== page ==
By Seth Meyerowitz with Peter F. Stevens

Book review by Sheldon A. Goldberg, Ph.D.
Docent/Historian, NMAJMH

One of the greatest fears of airmen during World War II – especially Jewish airmen – was to be shot down and captured by the Nazis.  Allied airmen, regardless of their religion, were labeled terrorflieger – terrorist airmen – by the Nazi hierarchy. Many of those downed over German territory were captured and sent to POW camps, the less fortunate were lynched by German civilians, shot on sight by German soldiers, or if captured by the Gestapo, tortured and then killed. Those shot down in France and not captured by the Nazis but rescued by French citizens and given over the Maquis – the French resistance fighters – were extremely lucky and smuggled out of France. Staff Sergeant Arthur Meyerowitz, a young Jewish B-24 flight engineer and top turret gunner who was shot down over France on his second mission on 31 December 1944 was one of the lucky ones. The Lost Airman is the amazing true story of his 6-month journey with the help of the French resistance to escape from Nazi-occupied France.

Injuring his back after cutting himself out of the tree in which he landed after bailing out of his burning B-24, Meyerowitz takes a chance and walks to a French farmhouse to seek help from its occupants. His luck holds out – the French family are in close contact with a French resistance group, the Morhange and its leader, Marcel Taillandier. Marcel takes Arthur and his journey through a number of safe houses begins. He is taught to be and act like a deaf mute to avoid possible capture by the Nazis, always on the lookout for downed airmen. The perilous journey takes him through France to Toulouse where he spent four months hiding in the open and finally over the Pyrenees into Spain and eventually to Gibraltar and Allied control.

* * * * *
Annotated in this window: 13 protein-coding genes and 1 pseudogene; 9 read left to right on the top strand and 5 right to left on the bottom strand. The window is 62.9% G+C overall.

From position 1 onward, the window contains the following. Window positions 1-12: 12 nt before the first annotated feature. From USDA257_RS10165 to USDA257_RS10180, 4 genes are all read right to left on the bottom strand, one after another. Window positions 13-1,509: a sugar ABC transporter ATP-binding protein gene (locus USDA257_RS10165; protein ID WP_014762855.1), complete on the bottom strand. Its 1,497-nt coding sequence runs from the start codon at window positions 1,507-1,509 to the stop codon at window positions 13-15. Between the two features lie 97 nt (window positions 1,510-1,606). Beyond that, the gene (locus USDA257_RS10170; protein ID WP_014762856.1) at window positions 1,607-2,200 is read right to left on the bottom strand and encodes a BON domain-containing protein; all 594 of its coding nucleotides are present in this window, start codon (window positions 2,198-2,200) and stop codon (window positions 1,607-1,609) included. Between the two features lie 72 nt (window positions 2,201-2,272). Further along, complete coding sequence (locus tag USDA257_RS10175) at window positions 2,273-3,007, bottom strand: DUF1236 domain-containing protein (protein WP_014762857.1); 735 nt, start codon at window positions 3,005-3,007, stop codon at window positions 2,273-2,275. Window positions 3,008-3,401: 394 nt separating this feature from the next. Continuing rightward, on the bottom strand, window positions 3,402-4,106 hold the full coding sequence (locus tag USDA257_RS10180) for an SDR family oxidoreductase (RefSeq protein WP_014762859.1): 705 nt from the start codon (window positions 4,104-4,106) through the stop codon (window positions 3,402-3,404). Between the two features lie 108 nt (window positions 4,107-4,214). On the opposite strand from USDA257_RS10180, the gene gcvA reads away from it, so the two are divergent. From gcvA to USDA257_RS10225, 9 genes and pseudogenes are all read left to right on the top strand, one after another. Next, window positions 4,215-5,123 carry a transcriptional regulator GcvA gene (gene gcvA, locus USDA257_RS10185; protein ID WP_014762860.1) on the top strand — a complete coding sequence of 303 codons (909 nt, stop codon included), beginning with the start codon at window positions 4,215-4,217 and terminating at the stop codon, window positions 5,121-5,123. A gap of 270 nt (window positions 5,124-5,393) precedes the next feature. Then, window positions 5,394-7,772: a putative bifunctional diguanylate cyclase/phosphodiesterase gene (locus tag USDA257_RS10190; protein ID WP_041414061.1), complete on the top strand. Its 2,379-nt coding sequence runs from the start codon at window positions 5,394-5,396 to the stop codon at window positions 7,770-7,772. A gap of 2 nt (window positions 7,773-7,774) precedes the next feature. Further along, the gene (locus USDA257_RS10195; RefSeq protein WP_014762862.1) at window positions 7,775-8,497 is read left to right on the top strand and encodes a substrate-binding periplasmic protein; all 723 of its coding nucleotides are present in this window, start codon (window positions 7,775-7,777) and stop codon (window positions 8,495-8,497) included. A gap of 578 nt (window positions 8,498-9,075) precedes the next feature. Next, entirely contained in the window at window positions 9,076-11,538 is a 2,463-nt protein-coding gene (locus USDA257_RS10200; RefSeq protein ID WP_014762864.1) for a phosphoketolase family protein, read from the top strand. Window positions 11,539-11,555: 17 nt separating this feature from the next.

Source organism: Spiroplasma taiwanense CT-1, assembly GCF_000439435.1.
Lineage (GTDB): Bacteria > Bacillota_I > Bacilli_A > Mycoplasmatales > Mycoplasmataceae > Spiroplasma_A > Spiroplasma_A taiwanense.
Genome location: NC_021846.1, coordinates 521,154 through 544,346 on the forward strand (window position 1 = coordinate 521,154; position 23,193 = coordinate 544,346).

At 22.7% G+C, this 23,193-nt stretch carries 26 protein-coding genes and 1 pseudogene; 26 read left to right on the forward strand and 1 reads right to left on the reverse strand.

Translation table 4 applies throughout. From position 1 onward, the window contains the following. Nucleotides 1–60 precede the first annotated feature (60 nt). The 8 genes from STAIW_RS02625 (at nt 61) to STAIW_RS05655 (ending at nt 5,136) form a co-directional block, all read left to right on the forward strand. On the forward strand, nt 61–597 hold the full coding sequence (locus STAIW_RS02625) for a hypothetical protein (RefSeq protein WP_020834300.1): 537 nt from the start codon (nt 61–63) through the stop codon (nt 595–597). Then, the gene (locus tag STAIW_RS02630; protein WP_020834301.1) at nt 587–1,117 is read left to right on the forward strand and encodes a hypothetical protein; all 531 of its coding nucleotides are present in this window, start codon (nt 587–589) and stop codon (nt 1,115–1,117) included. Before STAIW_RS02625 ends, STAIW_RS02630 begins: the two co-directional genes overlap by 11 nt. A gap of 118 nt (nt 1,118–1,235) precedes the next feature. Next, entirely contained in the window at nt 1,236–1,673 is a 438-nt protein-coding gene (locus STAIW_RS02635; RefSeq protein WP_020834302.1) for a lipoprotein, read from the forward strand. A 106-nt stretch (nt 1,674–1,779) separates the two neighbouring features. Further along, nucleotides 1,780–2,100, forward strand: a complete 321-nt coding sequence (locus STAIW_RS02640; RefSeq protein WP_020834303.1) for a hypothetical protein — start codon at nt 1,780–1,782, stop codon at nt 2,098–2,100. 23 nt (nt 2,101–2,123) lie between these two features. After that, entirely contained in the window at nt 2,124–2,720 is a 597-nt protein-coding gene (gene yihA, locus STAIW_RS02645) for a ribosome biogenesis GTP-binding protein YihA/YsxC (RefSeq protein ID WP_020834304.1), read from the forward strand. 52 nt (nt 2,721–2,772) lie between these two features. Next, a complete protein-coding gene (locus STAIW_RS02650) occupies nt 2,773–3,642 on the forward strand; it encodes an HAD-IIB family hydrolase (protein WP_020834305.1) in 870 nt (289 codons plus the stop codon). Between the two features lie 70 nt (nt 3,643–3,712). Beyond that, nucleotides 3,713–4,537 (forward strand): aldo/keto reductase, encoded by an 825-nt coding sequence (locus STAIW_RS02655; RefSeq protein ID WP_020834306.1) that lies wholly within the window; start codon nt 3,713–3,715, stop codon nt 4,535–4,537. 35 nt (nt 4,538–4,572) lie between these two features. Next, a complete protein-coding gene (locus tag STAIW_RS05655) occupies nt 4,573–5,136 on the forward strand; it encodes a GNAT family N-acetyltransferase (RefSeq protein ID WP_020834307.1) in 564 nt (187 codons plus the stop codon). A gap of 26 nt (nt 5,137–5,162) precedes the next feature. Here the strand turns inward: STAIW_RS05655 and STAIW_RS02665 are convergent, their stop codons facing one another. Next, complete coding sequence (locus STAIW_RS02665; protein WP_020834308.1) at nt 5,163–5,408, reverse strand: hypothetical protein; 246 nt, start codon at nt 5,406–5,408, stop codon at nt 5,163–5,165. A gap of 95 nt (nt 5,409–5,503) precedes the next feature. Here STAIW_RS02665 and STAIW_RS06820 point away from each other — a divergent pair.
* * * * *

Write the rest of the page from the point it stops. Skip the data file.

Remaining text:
Aside from the description of Arthur’s journey, there are a number of excellent reasons anyone interested in World War II history should read this well-written book. First, it tells the story of a young, Bronx-born Jew who, disqualified from the Aviation Cadet program due to an accident affecting his eyesight, opts to become a flight engineer rather than an administrative officer because he wanted to fight for his country. Second, it is the story of an individual with tremendous will power, fortitude and courage that enabled him to do what his French rescuers required of him in order to survive. Third, it provides an in-depth look at the French Maquis and how they operated, including infiltrating the German occupation authorities. Finally, it describes the heroism of those patriotic French men and women who faced torture and death rather than give up the names of their resistance colleagues.

The Lost Airman is based on Arthur Meyerowitz’s escape debrief, post-war letters from his French rescuers, and interviews with Arthur’s brother Seymour, and the narration reads easily like a novel. Whatever literary license that was taken, smoothly bridges gaps and is factually based and logical, portraying Arthur and the members of the Maquis as true heroes.

Volume 71. Number 1. Spring 2017

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